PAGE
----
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Islands of the James River: Landscape architects share vision

Posted: Thursday, Aug 21st, 2014

Mike Patten, left, landscape architect with Stockwell Engineers, begins the presentation by explaining the overall area and the Islands of the James River concept. David Locke the other landscape architect on the project, stands at right. In the net photo, Locke answers a question about the James River recreation area prior to the presentation. PHOTOS BY LOUISE VAN POLL/PLAINSMAN

HURON — About 60 citizens of Huron gathered at the Campus Center Tuesday evening to see a vision for the James River recreation area.

Landscape architects Mike Patten and David Locke, with Stockwell Engineers, were in town to present an overall plan for the 200 acres around the James River from the Seventh Street boat ramp south to the old lagoons. They were hired by the city commission nine months ago to look over the area and come back with a game plan. And what a plan it is, breathtaking in its scope and vision.

Locke and Patten had met with stakeholders and special interest groups as well as walking through the existing spaces and learning the history and vagaries of the river. Their concept, Islands of the James River, tries to incorporate the river and embrace it, rather than trying to block it out and ignore it.

“We heard many times from people that they felt disengaged from the river,” said Patten. “People would come to the river, but there was limited access to it. We wanted to make it more inviting where folks can interact with it.”

The entire area was broken down into eight smaller spaces: the Seventh Street ramp area, Crown Park, Ravine Lake, Memorial Park, the Memorial Pool area, the Third Street Dam area, Riverside Park and the east river property. Each area can be developed seperately, but all are connected by walking/biking paths and will have a uniform look through signage and lighting elements.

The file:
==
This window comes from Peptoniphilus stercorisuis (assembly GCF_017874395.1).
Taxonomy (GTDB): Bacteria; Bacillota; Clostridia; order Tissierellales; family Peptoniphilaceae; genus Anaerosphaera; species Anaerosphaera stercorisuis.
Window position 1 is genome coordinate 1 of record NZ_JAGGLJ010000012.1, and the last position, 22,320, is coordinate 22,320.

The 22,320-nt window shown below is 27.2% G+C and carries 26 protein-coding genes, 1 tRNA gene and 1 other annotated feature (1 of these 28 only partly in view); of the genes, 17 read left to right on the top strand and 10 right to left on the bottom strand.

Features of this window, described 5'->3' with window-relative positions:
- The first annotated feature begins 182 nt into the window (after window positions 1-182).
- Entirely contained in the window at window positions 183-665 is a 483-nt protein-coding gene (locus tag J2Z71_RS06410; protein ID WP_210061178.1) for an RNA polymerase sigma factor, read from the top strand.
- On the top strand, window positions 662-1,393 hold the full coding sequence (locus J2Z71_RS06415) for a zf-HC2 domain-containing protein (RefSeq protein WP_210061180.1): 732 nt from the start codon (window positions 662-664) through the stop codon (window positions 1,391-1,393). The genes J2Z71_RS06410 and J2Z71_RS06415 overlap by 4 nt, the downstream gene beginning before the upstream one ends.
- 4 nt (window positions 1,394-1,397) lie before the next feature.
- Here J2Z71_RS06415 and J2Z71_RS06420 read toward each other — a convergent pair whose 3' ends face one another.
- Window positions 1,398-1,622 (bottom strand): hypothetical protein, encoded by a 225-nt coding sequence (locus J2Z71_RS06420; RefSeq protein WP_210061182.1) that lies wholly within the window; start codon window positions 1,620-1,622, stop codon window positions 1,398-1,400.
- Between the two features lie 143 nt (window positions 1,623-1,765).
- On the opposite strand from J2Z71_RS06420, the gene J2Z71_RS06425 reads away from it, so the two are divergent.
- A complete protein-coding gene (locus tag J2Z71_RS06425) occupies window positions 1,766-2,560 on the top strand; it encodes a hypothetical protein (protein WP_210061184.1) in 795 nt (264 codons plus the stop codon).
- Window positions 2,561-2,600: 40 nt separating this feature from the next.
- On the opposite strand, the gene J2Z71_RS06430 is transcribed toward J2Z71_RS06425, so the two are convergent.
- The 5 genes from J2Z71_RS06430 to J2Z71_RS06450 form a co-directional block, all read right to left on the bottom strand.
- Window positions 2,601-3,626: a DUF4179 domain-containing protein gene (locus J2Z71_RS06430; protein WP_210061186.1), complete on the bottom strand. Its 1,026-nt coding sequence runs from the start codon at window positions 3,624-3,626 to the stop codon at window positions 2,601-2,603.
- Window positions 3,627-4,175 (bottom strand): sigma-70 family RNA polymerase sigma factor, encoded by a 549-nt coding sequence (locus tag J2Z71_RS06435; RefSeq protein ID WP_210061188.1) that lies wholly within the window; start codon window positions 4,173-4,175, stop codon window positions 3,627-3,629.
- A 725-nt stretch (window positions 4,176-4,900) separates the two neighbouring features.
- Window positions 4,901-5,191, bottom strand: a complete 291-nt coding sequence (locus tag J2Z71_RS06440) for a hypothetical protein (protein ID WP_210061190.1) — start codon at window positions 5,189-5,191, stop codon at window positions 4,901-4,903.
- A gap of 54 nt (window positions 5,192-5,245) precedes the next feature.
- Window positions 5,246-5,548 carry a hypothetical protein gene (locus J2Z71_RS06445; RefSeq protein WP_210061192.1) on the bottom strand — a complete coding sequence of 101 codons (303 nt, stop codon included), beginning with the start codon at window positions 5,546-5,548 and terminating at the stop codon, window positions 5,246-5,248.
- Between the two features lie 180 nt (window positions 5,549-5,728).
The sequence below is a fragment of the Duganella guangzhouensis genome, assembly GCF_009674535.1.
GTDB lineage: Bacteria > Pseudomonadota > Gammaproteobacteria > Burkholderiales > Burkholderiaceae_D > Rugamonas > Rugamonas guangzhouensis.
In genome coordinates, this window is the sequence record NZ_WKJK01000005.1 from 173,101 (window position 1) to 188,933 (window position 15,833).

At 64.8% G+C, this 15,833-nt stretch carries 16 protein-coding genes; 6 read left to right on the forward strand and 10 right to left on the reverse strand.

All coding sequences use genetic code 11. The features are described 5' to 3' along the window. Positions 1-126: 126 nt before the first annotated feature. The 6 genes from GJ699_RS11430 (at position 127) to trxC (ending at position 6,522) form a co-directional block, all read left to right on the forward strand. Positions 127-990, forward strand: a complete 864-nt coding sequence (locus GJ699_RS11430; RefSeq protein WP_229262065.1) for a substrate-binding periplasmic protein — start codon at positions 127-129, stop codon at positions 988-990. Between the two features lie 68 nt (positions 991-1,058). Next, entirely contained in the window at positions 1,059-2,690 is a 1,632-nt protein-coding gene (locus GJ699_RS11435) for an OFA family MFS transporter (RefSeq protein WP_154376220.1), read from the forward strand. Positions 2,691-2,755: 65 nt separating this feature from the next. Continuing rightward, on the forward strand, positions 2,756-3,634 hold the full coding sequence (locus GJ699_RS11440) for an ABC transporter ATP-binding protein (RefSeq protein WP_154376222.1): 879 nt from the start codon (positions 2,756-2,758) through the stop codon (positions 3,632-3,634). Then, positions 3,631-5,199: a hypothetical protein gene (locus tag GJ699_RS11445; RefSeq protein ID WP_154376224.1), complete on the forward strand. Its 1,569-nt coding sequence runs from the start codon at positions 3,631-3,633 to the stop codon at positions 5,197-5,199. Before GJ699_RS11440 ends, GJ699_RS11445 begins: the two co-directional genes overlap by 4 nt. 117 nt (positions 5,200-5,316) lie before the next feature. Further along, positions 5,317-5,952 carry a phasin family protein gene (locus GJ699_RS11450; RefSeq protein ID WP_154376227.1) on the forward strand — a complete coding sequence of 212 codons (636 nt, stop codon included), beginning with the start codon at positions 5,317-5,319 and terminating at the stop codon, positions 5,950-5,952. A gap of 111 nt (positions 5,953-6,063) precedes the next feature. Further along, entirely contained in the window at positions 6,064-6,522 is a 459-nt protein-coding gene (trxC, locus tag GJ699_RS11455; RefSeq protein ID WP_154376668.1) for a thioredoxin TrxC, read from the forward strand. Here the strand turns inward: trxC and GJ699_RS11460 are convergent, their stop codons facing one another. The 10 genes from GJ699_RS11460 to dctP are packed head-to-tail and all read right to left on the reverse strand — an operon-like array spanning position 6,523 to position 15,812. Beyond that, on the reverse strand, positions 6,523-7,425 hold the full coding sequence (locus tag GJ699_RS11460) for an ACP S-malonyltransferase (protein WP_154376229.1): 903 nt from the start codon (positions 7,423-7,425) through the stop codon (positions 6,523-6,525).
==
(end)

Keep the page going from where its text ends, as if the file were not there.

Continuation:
Some major changes would be installing traffic signal lights on Highway 14 and Jersey Avenue allowing for pedestrian crossing and installing boulders above and below the dam to eliminate the dangerous undertow.

“Something will have to be done with this dam in the near future,” explained Locke. “Either with stacked boulders or a rock arch model. Because of the high risk of drowning, the government is forcing towns to change these old-style dams.”

Another unique feature throughout the system would be the development of islands and inlets to help absorb flooding and to allow water to drain away quicker and without using pumps. These areas would also be landscaped with flood resistant plantings to make them more resilient.

A few members of the audience were concerned about allowing water to enter Riverside Park, fearing flooding to their adjacent properties, however Patten said most of the flooding in that area comes from run off from above which does not have an outlet to the river. He also emphasized that all plans would require a ‘no rise, no impact’ study.

“This study is used to be sure we don’t affect the river up stream or down,” said Locke. “This assures owners that their property will not be affected.”

The old pool area would become an outdoor ampitheater, children’s exploration garden and a parking lot.

There were a lot of positive comments and feedback, with the majority of those attending voicing approval of the overall plan. The community seems ready to at least begin the process of improving the James River area and making it a destination spot for people of all ages and abilities, familes and children, visitors and residents.

The Islands of the James River is a far-reaching vision that will take years to accomplish, but every journey begins with a first step. Now the residents will have to decide if they are willing to take that step.

Louise Van Poll is a columnist and freelance writer for the Plainsman.

For the complete article see the 08-20-2014 issue.

Click here to purchase an electronic version of the 08-20-2014 paper.

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